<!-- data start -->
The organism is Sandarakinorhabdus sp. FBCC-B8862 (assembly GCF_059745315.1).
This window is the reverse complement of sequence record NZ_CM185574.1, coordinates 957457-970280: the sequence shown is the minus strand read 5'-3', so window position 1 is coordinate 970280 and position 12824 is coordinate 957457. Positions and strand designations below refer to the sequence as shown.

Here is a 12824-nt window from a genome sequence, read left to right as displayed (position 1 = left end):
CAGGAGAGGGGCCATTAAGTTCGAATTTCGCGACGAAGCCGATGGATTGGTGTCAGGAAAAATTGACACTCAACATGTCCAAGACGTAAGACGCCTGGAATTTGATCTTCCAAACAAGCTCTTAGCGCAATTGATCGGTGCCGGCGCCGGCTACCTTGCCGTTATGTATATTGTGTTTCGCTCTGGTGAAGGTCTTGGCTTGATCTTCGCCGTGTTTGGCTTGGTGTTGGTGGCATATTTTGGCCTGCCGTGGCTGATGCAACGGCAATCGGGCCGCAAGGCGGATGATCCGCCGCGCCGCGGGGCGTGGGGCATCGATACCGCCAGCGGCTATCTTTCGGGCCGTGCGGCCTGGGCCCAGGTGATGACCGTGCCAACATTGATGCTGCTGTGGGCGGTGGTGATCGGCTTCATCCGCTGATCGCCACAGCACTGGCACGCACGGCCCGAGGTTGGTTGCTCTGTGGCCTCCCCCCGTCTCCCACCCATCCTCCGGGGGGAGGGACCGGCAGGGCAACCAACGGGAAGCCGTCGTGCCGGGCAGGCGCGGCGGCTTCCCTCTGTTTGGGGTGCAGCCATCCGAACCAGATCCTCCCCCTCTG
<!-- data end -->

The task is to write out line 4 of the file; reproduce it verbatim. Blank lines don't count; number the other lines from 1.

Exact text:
CAGGAGAGGGGCCATTAAGTTCGAATTTCGCGACGAAGCCGATGGATTGGTGTCAGGAAAAATTGACACTCAACATGTCCAAGACGTAAGACGCCTGGAATTTGATCTTCCAAACAAGCTCTTAGCGCAATTGATCGGTGCCGGCGCCGGCTACCTTGCCGTTATGTATATTGTGTTTCGCTCTGGTGAAGGTCTTGGCTTGATCTTCGCCGTGTTTGGCTTGGTGTTGGTGGCATATTTTGGCCTGCCGTGGCTGATGCAACGGCAATCGGGCCGCAAGGCGGATGATCCGCCGCGCCGCGGGGCGTGGGGCATCGATACCGCCAGCGGCTATCTTTCGGGCCGTGCGGCCTGGGCCCAGGTGATGACCGTGCCAACATTGATGCTGCTGTGGGCGGTGGTGATCGGCTTCATCCGCTGATCGCCACAGCACTGGCACGCACGGCCCGAGGTTGGTTGCTCTGTGGCCTCCCCCCGTCTCCCACCCATCCTCCGGGGGGAGGGACCGGCAGGGCAACCAACGGGAAGCCGTCGTGCCGGGCAGGCGCGGCGGCTTCCCTCTGTTTGGGGTGCAGCCATCCGAACCAGATCCTCCCCCTCTG